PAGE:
In addition to its ornamental and medicinal uses, Leopardsbane also has a number of ecological benefits. The plant provides food and habitat for a variety of insects, including bees and butterflies. It is also a popular food source for grazing animals such as deer and rabbits. The plant's roots help to stabilize soil and prevent erosion, making it a valuable addition to riverbank and wetland restoration projects.

Despite its many benefits, Leopardsbane can be toxic to some animals, particularly cats and dogs. The plant contains a compound called pyrrolizidine alkaloids, which can cause liver damage if ingested in large quantities. For this reason, it is important to keep pets away from the plant and to handle it with care.

Leopardsbane has been used in traditional medicine for centuries, particularly in Europe and Asia. The plant contains a variety of active compounds, including sesquiterpene lactones, flavonoids, and essential oils, which have been shown to have anti-inflammatory, antiviral, and antioxidant properties.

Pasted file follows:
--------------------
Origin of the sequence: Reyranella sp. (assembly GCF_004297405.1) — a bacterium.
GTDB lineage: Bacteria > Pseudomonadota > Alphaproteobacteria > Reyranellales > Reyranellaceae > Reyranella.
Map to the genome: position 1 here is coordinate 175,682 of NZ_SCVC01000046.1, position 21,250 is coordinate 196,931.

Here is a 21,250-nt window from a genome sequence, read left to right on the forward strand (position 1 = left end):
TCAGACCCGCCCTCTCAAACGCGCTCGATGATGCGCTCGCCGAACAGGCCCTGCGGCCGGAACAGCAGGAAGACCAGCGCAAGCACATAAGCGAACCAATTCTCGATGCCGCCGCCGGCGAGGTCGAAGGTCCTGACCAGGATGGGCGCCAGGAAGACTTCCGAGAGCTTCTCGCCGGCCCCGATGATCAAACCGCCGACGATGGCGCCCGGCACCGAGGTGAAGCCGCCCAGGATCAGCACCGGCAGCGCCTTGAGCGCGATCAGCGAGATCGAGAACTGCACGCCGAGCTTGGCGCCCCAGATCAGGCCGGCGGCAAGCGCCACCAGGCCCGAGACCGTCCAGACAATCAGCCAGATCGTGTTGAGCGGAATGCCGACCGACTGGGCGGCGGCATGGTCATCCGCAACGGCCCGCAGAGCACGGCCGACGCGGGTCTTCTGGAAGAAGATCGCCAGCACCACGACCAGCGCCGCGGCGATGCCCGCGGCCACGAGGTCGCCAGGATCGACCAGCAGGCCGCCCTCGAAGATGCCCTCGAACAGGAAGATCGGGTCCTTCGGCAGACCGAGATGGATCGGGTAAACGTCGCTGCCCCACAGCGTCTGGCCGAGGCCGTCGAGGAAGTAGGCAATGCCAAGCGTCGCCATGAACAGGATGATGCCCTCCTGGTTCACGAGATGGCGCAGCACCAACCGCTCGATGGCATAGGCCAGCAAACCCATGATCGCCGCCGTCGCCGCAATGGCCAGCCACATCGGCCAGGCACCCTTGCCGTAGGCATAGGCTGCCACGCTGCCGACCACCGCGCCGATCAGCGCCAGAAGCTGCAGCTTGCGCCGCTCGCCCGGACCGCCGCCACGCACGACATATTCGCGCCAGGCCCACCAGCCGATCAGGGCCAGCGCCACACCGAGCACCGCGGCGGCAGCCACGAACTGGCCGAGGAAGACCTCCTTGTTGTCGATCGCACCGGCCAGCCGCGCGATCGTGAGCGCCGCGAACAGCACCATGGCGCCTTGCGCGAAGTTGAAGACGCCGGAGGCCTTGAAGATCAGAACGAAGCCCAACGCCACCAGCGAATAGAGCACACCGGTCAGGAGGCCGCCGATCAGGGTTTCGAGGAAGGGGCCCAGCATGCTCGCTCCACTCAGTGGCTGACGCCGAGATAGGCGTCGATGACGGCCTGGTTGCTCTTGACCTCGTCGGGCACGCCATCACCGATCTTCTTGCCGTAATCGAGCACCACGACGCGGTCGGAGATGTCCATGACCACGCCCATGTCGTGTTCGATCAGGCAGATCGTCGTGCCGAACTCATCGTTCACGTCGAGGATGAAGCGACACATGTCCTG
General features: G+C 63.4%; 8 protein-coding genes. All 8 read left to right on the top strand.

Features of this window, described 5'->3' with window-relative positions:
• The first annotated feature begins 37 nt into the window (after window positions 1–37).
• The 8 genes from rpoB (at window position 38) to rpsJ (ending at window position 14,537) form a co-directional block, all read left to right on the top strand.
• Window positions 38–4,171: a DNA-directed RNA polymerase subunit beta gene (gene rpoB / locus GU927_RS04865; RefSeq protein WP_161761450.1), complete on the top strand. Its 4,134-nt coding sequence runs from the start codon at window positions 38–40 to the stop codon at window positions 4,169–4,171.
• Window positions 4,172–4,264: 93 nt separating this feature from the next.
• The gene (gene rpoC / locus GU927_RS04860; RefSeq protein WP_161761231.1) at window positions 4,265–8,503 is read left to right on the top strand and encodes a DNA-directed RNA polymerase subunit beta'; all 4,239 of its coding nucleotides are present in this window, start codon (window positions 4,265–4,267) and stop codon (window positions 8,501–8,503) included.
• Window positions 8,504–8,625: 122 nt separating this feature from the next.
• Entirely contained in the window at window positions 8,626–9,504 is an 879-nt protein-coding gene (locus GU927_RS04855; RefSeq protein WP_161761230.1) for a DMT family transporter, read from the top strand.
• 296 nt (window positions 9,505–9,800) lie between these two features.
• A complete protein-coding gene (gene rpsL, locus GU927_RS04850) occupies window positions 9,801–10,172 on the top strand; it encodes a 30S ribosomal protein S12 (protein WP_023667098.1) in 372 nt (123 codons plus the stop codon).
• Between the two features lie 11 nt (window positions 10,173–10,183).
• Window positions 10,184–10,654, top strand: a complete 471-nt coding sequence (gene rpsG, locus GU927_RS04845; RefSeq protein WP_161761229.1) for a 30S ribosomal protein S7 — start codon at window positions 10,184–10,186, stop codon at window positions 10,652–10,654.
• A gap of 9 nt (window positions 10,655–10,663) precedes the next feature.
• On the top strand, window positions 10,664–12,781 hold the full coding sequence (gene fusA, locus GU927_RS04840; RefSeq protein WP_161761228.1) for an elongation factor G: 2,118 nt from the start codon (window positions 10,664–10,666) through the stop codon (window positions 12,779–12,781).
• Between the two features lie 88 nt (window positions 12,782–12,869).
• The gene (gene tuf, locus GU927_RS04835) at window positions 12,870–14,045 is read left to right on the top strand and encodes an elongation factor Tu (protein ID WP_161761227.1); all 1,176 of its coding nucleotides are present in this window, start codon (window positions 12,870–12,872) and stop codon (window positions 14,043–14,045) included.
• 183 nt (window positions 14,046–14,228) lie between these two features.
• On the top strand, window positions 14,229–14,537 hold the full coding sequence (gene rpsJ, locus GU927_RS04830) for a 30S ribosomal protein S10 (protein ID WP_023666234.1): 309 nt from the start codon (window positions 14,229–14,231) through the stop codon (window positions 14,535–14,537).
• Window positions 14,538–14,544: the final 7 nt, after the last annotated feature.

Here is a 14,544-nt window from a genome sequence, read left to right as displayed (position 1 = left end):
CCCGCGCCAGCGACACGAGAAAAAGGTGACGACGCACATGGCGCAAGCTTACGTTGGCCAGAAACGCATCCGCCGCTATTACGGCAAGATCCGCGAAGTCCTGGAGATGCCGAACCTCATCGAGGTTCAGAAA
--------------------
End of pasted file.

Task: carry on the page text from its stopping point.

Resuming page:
In traditional medicine, Leopardsbane has been used to treat a variety of ailments, including rheumatism, arthritis, respiratory infections, and digestive disorders. It has also been used externally to treat wounds, burns, and skin infections.

Modern research has confirmed some of the plant's traditional uses. For example, studies have shown that the plant's essential oil has antimicrobial properties and may be effective against a range of bacteria and fungi. Other studies have shown that the plant's sesquiterpene lactones have anti-inflammatory effects and may be useful in the treatment of conditions such as osteoarthritis and asthma.

In addition to its medicinal uses, Leopardsbane has a number of cultural and historical associations. In ancient Greece and Rome, the plant was associated with the goddess Artemis, who was often depicted wearing a wreath of Leopardsbane flowers. In European folklore, the plant was said to protect against witches and evil spirits.

Leopardsbane is a plant that has inspired artists and writers throughout history. The plant's bright yellow flowers and lush foliage have been depicted in paintings, tapestries, and poetry. In the medieval period, Leopardsbane was a popular motif in illuminated manuscripts, where it was often used to symbolize the virtue of courage.